Dentist who specializes in pediatric dentistry examining child patient

A Guide to Dental Specialties

Looking for some change in your dentistry career? Consider specializing.

By Erin Coursey, iHire | December 10, 2015

The American Dental Association formally recognizes nine specialties in dentistry. Each of these subfields is headed by its own board, which determines examination and eligibility criteria for certification. While official certification is not necessary to concentrate in one particular specialty, doing so increases your qualifications and reputability.

Specializing can give you the opportunity to focus your career in an area of high interest to you or where your skills will be best suited. This guide lists the nine specialties and their boards to help you decide if and how to concentrate your practice.

Oral and Maxillofacial Specialties – relating to the jaw and face areas

1. Pathology (American Board of Oral and Maxillofacial Pathology): Research conducted in this area addresses the causes, nature, and effects of diseases occurring inside the mouth. Dentists specializing in this field diagnose and manage conditions such as bumps, ulcers, and oral cancer. A variety of techniques are being used to research and diagnose these conditions, such as radiographic and biochemical examinations.

2. Radiology (American Board of Oral and Maxillofacial Radiology): This field focuses on the use of imaging technologies to diagnose head and neck disease. Examples of systems being used for this purpose include cone beam CTs, MRIs, and intra-oral imaging (such as Bitewing). Not everyone who specializes in oral/maxillofacial radiology engages in clinical practice; alternative career options include teaching and conducting research.

3. Surgery (American Board of Oral and Maxillofacial Surgery): Dental specialists in this area diagnose and surgically resolve diseases, injuries, and defects in oral tissue and the maxillofacial region. They perform both functional and aesthetic procedures, including wisdom tooth removal and reconstructive work for accident victims. The most common work environments for these professionals are outpatient clinics and hospitals.

Contact with Children – expect to work mostly on children

4. Orthodontics & Dentofacial Orthopedics (American Board of Orthodontics): This field centers on diagnosing and preventing problems such as malocclusion, neuromuscular issues, and skeletal abnormalities. They straighten crooked teeth and jaws in order to fix shifting jaws, chewing problems, and facial asymmetry. Typically, they perform work on developing structures, such as when applying braces, causing them to have significant contact with children. This role usually involves working normal business hours at a private practice, previously established clinic/practice, or specialty group practice.

5. Pediatric Dentistry (American Board of Pediatric Dentistry): Pediatric dentists deliver primary oral health care for children (including those with special needs) from infancy through their teen years. Because they are expected to address the majority of these children’s needs, they must be familiar with a wide range of conditions, appropriate procedures, and developmental milestones.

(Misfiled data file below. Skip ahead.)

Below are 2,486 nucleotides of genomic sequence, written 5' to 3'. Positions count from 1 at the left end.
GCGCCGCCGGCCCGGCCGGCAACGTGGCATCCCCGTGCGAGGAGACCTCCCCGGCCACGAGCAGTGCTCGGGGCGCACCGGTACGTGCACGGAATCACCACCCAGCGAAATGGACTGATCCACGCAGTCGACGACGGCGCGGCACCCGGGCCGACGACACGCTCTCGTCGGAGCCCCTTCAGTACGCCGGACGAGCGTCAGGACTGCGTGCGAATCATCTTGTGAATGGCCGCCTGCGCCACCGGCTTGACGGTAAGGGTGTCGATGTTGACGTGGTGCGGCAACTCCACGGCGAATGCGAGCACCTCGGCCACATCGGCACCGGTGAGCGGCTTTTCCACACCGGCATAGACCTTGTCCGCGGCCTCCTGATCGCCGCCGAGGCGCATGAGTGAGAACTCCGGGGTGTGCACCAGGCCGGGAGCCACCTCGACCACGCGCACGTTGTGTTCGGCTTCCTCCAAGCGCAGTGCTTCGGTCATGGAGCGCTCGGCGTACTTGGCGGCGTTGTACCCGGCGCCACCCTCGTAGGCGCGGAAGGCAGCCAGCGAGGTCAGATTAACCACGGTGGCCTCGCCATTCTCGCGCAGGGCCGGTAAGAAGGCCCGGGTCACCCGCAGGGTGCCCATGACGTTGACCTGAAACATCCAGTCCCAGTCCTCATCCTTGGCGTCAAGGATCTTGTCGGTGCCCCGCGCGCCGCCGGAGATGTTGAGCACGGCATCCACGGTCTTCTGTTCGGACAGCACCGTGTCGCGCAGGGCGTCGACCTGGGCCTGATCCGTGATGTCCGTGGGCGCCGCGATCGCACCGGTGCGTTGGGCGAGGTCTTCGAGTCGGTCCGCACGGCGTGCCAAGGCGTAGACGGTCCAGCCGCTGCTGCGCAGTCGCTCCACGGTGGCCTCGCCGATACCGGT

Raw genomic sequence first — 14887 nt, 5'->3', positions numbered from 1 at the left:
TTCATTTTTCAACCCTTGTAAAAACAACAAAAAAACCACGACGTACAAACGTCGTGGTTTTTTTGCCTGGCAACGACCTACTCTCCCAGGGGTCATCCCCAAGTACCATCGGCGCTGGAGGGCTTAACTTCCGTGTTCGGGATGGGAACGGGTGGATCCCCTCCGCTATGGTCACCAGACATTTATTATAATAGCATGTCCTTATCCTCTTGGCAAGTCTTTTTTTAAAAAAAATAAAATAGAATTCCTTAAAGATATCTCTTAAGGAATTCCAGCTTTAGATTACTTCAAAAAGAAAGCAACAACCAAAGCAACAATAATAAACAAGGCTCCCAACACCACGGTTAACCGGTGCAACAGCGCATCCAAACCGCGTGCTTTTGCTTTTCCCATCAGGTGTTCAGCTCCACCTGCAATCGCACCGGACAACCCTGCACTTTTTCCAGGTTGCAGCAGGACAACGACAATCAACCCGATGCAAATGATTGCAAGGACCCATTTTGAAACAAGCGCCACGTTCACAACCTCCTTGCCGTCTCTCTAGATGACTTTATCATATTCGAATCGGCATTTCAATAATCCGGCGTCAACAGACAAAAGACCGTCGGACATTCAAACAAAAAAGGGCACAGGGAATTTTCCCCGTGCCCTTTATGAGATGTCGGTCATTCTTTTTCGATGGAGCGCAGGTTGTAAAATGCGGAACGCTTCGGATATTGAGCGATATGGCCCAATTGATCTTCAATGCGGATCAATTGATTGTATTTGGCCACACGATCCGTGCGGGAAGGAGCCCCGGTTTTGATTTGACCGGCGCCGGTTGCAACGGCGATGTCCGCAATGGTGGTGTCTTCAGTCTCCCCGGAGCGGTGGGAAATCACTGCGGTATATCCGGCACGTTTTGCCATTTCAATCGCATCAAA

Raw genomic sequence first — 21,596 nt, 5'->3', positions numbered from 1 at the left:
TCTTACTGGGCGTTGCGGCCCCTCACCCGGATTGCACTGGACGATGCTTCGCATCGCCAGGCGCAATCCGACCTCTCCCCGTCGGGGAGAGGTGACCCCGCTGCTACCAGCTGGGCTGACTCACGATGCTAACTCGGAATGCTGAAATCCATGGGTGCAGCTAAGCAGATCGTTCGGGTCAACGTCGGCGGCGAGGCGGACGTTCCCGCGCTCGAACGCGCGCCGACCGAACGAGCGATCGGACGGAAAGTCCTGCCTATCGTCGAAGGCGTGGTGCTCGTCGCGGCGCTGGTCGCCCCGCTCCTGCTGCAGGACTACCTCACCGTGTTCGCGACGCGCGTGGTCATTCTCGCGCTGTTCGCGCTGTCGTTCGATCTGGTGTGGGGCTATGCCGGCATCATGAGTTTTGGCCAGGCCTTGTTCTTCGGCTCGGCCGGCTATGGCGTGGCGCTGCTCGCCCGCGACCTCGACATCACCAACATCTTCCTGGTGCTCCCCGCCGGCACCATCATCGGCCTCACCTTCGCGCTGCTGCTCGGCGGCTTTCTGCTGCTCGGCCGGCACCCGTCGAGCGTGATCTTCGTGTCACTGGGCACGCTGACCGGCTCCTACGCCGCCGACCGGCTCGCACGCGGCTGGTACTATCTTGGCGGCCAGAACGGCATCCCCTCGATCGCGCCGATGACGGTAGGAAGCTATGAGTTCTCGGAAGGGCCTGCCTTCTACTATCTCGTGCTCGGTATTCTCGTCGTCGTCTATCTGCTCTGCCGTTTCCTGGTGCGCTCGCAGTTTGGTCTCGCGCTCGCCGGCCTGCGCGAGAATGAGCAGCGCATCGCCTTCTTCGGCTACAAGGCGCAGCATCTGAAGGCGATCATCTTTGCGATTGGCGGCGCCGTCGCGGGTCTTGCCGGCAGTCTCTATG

6. Dental Public Health (American Association of Public Health Dentistry): With a goal of improving oral health for the general public, professionals in this field organize and participate in various community endeavors, including education programs, applied dental research, and reduced cost clinics. Typically, these positions involve a significant amount of administrative work. If you are interested only in participating in the clinical roles, consider volunteering.

7. Endodontics (American Board of Endodontics): Endodontists treat problems— mainly decay— in the connective tissues inside teeth (called “dental pulp”) and roots. The most common remedy they implement is root canal therapy. These dentists usually have a private practice or join a specialty group, although some choose to work in a hospital or clinic.

8. Periodontics (American Board of Periodontology): This field encompasses the diagnosis, treatment, and prevention of problems/degeneration of the bone and gum involved in supporting teeth. One widely recognized procedure is applying dental implants. For the most part, this role involves normal business hours, but this may change depending on caseload.

9. Prosthodontics (American Board of Prosthodontics): Prosthodontists treat issues stemming from missing or inadequate teeth with fixtures that serve as substitutes. Their main aim is to maximize oral function, comfort, and appearance. They are responsible for preparing and maintaining the fittings, including items such as crowns and dentures.

If you are looking to leave behind the traditional clinical work environment, you might also want to consider an alternative dental career.

 

Sources:

ADA – Specialty Definitions & Specialty Boards

Salary Voice – Endodontist, Orthodontist, & Periodontist

Bureau of Labor Statistics – Occupational Outlook Handbook: Dentists


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